Robin said this kavanaugh thing probably wouldn’t make much difference if any, and he has his point, but who is the one that belittles each other in these court room drama’s such as the one American just saw. Is a lot of this sex offender game a mission impossible event to solve or is it a whats fair is fair or a just and honorable way to say justice has sunk to its lowest. Sure we could all go with the heart is deceitufl and wicked, or does that exclude government officals. Breaking the law to enforce the seens to be a good thing for greedy government.

      Should we post signs of tie a string around our finger when we get out of line or are these govermental behavior type causes and effects. I hope we are all not back in Rome or should we do as the Romans. When government declines to hear one’s appeal were is our unalienable rights, or is due process the devil’s leverage today with the take a plea deal. One has to wonder about the song God Bless America. I wonder what God they are talking about today in America. Seems since this whole ordeal of this sex offender situation. Government has lost a foot hold with their behavior problem, behavior science, and a lot more. So who’s conscience is seared today?

      • #47689 Reply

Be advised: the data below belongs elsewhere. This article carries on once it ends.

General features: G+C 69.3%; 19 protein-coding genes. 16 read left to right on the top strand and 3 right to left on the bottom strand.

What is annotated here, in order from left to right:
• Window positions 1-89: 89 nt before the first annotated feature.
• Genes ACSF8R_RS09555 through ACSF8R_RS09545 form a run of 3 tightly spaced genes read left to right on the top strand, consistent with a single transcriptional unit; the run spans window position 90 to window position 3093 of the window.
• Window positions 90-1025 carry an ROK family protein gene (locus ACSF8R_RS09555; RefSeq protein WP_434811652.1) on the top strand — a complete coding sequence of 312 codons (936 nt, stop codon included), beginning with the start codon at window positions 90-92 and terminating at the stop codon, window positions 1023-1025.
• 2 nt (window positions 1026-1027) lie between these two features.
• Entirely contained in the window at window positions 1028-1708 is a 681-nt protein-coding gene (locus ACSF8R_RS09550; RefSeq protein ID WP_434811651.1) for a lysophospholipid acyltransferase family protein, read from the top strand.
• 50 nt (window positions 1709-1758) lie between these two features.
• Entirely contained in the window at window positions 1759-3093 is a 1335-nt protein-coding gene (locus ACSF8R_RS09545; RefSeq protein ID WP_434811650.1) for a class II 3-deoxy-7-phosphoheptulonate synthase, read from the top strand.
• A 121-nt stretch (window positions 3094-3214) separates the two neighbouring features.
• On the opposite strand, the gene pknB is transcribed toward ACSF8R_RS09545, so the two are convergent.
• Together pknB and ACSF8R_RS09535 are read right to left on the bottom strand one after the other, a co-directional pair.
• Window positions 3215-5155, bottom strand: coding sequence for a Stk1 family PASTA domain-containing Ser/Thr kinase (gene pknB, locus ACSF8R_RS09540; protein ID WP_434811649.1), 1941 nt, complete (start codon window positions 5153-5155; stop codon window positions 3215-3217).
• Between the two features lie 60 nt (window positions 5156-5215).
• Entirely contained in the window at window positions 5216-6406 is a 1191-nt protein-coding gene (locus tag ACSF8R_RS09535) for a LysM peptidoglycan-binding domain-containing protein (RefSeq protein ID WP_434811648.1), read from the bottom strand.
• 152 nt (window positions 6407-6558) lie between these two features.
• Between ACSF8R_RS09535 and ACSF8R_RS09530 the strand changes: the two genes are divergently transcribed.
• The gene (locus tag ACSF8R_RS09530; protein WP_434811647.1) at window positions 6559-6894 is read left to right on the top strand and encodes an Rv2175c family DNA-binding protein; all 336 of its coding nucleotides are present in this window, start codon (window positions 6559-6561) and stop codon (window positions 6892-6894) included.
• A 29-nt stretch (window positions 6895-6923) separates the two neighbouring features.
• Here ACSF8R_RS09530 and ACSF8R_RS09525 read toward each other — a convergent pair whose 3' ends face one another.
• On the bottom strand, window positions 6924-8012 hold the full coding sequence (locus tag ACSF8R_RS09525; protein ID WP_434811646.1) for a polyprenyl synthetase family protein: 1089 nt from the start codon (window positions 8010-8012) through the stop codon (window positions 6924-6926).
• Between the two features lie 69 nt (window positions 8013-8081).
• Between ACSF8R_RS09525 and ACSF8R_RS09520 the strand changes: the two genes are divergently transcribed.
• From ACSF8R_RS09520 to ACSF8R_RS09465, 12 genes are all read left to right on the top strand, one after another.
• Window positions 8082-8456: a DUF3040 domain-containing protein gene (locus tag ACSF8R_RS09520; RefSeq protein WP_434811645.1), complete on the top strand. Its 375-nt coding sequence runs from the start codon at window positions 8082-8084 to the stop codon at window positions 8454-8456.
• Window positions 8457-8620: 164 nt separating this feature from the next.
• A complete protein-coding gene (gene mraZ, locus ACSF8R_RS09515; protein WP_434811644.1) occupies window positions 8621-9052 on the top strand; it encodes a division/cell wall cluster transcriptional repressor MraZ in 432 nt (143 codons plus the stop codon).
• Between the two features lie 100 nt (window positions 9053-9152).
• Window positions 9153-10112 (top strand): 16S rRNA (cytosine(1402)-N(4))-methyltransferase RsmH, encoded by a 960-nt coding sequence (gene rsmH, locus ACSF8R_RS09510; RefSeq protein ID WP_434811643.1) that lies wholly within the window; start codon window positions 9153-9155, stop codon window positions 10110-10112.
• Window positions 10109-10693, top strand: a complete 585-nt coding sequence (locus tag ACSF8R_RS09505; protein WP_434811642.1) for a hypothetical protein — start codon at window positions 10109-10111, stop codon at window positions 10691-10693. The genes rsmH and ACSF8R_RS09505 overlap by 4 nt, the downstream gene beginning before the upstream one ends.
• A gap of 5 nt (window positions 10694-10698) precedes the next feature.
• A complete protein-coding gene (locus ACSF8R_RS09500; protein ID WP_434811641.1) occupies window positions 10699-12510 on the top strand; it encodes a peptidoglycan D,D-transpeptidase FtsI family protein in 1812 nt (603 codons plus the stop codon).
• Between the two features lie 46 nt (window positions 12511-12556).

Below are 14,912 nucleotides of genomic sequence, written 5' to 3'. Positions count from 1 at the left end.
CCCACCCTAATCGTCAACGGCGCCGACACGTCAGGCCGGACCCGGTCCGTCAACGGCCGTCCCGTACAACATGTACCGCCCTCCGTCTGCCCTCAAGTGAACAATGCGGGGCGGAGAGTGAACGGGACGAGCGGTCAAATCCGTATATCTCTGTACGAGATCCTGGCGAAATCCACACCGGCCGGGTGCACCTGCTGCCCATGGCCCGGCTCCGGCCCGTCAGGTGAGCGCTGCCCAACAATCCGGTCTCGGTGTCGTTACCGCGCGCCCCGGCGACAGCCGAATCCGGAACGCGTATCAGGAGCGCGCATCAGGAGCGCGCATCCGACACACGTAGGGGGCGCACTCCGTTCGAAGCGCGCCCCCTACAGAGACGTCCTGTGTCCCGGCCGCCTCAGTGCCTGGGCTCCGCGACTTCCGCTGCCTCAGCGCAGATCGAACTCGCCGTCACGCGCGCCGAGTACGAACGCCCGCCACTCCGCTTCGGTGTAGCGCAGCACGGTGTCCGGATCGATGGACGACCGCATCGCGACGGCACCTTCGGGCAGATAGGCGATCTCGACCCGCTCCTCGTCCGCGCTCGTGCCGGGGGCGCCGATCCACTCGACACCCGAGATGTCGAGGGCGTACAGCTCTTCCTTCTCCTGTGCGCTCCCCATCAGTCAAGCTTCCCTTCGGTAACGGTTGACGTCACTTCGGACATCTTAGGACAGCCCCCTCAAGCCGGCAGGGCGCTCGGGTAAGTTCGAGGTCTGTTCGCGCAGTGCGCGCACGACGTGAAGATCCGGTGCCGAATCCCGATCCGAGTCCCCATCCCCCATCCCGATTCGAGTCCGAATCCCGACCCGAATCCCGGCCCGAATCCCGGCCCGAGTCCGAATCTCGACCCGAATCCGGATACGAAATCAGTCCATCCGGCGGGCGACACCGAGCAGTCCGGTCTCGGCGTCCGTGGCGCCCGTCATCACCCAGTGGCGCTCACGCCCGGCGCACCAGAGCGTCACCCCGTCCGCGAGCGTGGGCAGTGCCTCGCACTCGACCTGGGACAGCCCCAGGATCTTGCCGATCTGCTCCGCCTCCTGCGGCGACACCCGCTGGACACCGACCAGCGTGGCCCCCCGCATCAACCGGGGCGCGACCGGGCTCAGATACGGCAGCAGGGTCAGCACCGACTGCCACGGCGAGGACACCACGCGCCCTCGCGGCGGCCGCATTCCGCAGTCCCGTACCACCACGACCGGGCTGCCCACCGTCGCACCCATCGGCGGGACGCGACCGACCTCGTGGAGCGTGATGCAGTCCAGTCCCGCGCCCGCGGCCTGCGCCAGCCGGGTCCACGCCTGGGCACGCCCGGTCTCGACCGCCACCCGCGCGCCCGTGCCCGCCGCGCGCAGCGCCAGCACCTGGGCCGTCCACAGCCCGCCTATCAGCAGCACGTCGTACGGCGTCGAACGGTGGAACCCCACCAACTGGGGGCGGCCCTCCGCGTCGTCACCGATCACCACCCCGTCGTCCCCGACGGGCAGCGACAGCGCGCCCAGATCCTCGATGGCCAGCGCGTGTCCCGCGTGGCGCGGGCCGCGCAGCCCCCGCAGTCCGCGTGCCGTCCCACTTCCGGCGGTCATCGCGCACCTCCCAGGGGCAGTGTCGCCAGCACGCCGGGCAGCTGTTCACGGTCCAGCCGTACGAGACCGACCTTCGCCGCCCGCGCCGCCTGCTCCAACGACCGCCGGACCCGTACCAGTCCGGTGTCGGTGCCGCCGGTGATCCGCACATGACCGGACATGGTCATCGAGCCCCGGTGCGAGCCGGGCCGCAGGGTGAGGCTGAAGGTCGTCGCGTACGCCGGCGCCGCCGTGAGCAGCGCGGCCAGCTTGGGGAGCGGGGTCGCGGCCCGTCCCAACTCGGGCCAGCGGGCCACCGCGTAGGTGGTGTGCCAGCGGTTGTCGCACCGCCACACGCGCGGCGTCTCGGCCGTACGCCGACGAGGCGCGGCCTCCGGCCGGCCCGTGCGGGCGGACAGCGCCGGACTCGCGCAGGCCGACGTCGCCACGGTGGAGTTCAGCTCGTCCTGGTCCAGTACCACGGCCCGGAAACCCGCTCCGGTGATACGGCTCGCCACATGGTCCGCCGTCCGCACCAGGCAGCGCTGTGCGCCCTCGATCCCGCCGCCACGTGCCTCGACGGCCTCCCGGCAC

What the public and/or society need to see is that the actual rescidivism rate for a sex offender is less than 5%. They need to see the facts!!! Also, they need to come to their own conclusions. You cannot escape your own conclusion. If the rescidivism rate was high as some talk-show hosts, media programs, and so-called newscasts were true, the news, as it is so-called, would be overwhelmed with sex offenders who re-offendeded, but it isn’t. So ask the question if the rescidivism rate is supposedly so high, why isn’t the news overloaded with sex offenders who re-offended??
        Not in any way to justify sex offenses or lessen their impact on victims, but drug dealers have the highest rescidivism rate of ALL criminals and their offenses affect far more people on a larger scale and people are dying left and right from the drugs they are selling. Drug dealers are in essence guilty of attempted murder.
        In the Columbus newspaper it was written in 2016 ‘An average of 11 people died each day in 2016 from heroin, fentanyl, carfentanil or other drugs.’ That’s an average of 4,016 people a year!!
        In Cuyahoga County alone this year there have been 367 deaths from fentanyl and 329 deaths from cocaine!!
        But, only 1 combination rape and murder reported in Cleveland for 2017, that’s right, only 1.